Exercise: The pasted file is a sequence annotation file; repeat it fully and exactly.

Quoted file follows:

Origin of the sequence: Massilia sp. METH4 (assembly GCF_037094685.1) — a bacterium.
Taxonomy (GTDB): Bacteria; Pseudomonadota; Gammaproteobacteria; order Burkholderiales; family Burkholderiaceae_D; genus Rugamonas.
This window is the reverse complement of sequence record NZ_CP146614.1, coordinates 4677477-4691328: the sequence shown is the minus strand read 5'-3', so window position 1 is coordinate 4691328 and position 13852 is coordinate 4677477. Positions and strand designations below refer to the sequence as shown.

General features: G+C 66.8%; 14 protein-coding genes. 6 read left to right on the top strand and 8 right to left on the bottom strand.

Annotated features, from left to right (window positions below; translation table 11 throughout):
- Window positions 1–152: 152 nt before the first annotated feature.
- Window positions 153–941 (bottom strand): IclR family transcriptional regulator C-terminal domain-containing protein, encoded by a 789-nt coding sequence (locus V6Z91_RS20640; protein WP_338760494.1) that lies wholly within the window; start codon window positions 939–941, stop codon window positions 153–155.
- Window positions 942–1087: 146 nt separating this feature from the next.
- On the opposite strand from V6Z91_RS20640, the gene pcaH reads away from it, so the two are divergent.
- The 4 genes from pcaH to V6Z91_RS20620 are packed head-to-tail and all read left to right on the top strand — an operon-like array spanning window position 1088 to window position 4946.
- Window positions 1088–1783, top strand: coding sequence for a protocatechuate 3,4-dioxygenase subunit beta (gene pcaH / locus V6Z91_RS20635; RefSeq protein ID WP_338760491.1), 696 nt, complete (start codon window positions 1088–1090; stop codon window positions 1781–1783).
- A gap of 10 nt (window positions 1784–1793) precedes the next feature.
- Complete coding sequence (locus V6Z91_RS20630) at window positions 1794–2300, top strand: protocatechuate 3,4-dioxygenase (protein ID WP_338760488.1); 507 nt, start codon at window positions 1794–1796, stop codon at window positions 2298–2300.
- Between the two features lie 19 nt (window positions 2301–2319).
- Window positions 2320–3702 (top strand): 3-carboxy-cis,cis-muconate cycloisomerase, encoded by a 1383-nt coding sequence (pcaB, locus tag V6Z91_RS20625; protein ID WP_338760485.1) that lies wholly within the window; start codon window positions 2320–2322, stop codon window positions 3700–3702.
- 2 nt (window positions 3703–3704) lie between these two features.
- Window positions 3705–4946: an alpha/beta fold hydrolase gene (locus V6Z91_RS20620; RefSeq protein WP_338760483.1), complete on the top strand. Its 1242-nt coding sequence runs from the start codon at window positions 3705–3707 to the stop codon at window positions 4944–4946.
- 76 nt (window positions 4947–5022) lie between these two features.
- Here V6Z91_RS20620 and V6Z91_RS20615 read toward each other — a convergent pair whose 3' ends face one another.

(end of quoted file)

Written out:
Origin of the sequence: Massilia sp. METH4 (assembly GCF_037094685.1) — a bacterium.
Taxonomy (GTDB): Bacteria; Pseudomonadota; Gammaproteobacteria; order Burkholderiales; family Burkholderiaceae_D; genus Rugamonas.
This window is the reverse complement of sequence record NZ_CP146614.1, coordinates 4677477-4691328: the sequence shown is the minus strand read 5'-3', so window position 1 is coordinate 4691328 and position 13852 is coordinate 4677477. Positions and strand designations below refer to the sequence as shown.

General features: G+C 66.8%; 14 protein-coding genes. 6 read left to right on the top strand and 8 right to left on the bottom strand.

Annotated features, from left to right (window positions below; translation table 11 throughout):
- Window positions 1–152: 152 nt before the first annotated feature.
- Window positions 153–941 (bottom strand): IclR family transcriptional regulator C-terminal domain-containing protein, encoded by a 789-nt coding sequence (locus V6Z91_RS20640; protein WP_338760494.1) that lies wholly within the window; start codon window positions 939–941, stop codon window positions 153–155.
- Window positions 942–1087: 146 nt separating this feature from the next.
- On the opposite strand from V6Z91_RS20640, the gene pcaH reads away from it, so the two are divergent.
- The 4 genes from pcaH to V6Z91_RS20620 are packed head-to-tail and all read left to right on the top strand — an operon-like array spanning window position 1088 to window position 4946.
- Window positions 1088–1783, top strand: coding sequence for a protocatechuate 3,4-dioxygenase subunit beta (gene pcaH / locus V6Z91_RS20635; RefSeq protein ID WP_338760491.1), 696 nt, complete (start codon window positions 1088–1090; stop codon window positions 1781–1783).
- A gap of 10 nt (window positions 1784–1793) precedes the next feature.
- Complete coding sequence (locus V6Z91_RS20630) at window positions 1794–2300, top strand: protocatechuate 3,4-dioxygenase (protein ID WP_338760488.1); 507 nt, start codon at window positions 1794–1796, stop codon at window positions 2298–2300.
- Between the two features lie 19 nt (window positions 2301–2319).
- Window positions 2320–3702 (top strand): 3-carboxy-cis,cis-muconate cycloisomerase, encoded by a 1383-nt coding sequence (pcaB, locus tag V6Z91_RS20625; protein ID WP_338760485.1) that lies wholly within the window; start codon window positions 2320–2322, stop codon window positions 3700–3702.
- 2 nt (window positions 3703–3704) lie between these two features.
- Window positions 3705–4946: an alpha/beta fold hydrolase gene (locus V6Z91_RS20620; RefSeq protein WP_338760483.1), complete on the top strand. Its 1242-nt coding sequence runs from the start codon at window positions 3705–3707 to the stop codon at window positions 4944–4946.
- 76 nt (window positions 4947–5022) lie between these two features.
- Here V6Z91_RS20620 and V6Z91_RS20615 read toward each other — a convergent pair whose 3' ends face one another.